What do you love the most about acting and is there an aspect of it that you dislike?

What I love most about acting is studying why people do things, why I do things. It’s very therapeutic for me. I guess what I dislike the most is probably what most actors dislike…auditioning. So many of the times you want to flesh out a character, but may only have less than a day to that…so sometimes I feel like I’m forced to turn in a „sketch“ as opposed to trying to make something more fleshed out and nuanced based purely on time constraints.


When you chose a role to play, what factors influence your decision, what is it you are interested in playing?

Unfortunately, a lot of times you are forced to make a character work for you, as oppose to ‚choosing‘ to do something. I am not at a place in my career where I can „choose“, so I fight for roles like everyone else, and when I get the opportunity to do the job, I put my best effort to make the character „human“, with flaws and attempt to „lift“ the character off the page in some fashion.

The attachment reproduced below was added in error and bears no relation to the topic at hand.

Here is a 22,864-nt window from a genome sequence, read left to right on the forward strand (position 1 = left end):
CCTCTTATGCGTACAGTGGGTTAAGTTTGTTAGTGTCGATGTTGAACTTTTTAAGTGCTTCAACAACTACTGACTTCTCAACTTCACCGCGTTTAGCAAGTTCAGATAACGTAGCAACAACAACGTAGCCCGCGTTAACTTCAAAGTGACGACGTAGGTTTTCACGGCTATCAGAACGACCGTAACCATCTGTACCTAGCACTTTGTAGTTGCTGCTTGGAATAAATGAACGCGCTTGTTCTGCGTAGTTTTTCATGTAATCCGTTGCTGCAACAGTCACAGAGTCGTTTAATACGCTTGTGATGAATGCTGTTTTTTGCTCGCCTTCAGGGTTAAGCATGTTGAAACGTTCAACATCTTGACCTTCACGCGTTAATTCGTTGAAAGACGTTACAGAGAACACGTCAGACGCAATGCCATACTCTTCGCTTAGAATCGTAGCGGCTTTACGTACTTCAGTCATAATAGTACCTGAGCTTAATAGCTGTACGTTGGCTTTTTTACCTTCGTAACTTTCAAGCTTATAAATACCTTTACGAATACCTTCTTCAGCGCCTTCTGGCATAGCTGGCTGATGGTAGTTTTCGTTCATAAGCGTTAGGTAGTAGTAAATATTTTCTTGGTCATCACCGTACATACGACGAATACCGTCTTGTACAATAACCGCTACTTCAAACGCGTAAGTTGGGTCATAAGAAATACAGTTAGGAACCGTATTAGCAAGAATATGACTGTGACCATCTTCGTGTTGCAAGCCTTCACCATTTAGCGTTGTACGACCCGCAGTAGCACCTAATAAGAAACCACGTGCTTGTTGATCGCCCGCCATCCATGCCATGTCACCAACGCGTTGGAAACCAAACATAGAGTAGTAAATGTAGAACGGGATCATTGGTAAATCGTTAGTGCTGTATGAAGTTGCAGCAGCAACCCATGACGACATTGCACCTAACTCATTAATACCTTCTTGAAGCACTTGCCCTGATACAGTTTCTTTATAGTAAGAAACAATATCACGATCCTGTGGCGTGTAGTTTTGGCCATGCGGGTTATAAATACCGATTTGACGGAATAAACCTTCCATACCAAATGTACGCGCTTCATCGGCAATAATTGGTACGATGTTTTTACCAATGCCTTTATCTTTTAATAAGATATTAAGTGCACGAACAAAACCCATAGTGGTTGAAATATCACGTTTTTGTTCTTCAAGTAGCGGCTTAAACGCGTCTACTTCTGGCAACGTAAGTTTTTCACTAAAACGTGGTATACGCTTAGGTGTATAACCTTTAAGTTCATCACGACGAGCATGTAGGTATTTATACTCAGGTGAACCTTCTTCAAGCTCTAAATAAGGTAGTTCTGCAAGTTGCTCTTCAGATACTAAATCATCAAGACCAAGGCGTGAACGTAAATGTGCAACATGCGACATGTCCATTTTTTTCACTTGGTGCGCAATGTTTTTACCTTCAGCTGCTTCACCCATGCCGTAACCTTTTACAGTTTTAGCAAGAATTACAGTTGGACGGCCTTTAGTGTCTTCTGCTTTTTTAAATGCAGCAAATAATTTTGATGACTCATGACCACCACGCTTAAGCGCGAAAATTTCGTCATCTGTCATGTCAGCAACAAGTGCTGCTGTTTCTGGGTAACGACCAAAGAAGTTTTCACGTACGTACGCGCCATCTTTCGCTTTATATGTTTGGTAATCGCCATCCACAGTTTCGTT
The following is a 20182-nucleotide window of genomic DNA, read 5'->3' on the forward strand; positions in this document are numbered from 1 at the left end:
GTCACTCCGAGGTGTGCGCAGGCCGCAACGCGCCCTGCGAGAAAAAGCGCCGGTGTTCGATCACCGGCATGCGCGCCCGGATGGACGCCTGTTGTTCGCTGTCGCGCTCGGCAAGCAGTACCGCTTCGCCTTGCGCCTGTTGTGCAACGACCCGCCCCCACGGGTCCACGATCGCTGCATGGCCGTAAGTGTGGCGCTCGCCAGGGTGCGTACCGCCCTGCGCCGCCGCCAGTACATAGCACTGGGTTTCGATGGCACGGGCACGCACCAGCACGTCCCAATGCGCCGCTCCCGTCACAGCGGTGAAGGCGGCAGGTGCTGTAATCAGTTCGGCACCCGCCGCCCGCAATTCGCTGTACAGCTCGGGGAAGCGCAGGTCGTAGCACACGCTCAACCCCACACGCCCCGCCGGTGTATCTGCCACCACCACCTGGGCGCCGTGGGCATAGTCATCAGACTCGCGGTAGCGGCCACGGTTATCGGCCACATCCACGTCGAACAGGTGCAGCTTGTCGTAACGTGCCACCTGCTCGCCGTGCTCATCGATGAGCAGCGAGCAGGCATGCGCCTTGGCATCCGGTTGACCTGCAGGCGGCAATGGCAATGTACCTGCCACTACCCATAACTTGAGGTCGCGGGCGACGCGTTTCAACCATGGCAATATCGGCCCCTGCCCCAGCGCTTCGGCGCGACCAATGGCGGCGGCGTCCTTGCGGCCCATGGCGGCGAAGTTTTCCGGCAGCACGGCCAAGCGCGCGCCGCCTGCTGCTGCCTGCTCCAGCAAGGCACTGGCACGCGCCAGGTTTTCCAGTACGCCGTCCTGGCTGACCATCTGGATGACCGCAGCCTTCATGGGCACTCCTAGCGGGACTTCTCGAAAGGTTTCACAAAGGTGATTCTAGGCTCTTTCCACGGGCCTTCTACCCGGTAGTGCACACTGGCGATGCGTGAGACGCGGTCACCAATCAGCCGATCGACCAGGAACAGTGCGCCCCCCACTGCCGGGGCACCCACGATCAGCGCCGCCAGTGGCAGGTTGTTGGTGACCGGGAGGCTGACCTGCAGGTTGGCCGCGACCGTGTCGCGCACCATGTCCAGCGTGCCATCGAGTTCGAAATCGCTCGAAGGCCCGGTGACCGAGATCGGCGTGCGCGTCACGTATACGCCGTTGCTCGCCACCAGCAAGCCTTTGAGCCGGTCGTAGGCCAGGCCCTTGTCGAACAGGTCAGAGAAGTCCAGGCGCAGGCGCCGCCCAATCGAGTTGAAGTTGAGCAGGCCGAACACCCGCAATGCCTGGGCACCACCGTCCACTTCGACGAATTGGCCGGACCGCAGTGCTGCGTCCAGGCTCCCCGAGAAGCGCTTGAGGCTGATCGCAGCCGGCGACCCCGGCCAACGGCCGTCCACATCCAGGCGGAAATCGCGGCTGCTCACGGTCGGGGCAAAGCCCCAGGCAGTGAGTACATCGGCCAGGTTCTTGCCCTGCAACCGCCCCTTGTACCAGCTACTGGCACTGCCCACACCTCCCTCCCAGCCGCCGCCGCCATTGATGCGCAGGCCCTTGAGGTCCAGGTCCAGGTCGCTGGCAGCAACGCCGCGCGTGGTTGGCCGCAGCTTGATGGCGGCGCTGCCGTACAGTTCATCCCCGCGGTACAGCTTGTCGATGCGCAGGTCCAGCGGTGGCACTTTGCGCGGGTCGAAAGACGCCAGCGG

When one looks at the catalogue of your work, it seems like you play quite a lot of villains. Is it more enjoyable to play the bad guys?

I don’t really look at „villains“ as bad guys, but more try to find out why they do what they do and in some respect try to humanize why they do what they do. In terms of „liking“ villain roles…hmmm…it’s more of what is more in the marketplace. I wish it weren’t that way for Asian males, but with the success of actors like Daniel Dae Kim, it does make things easier for all of us to get roles which cross many boundaries. Thanks for help paving the road Daniel! However, „Sang Min“ has been probably my top 3 characters I have had the chance to play because of the freedom Peter Lenkov has given me within the context of the words.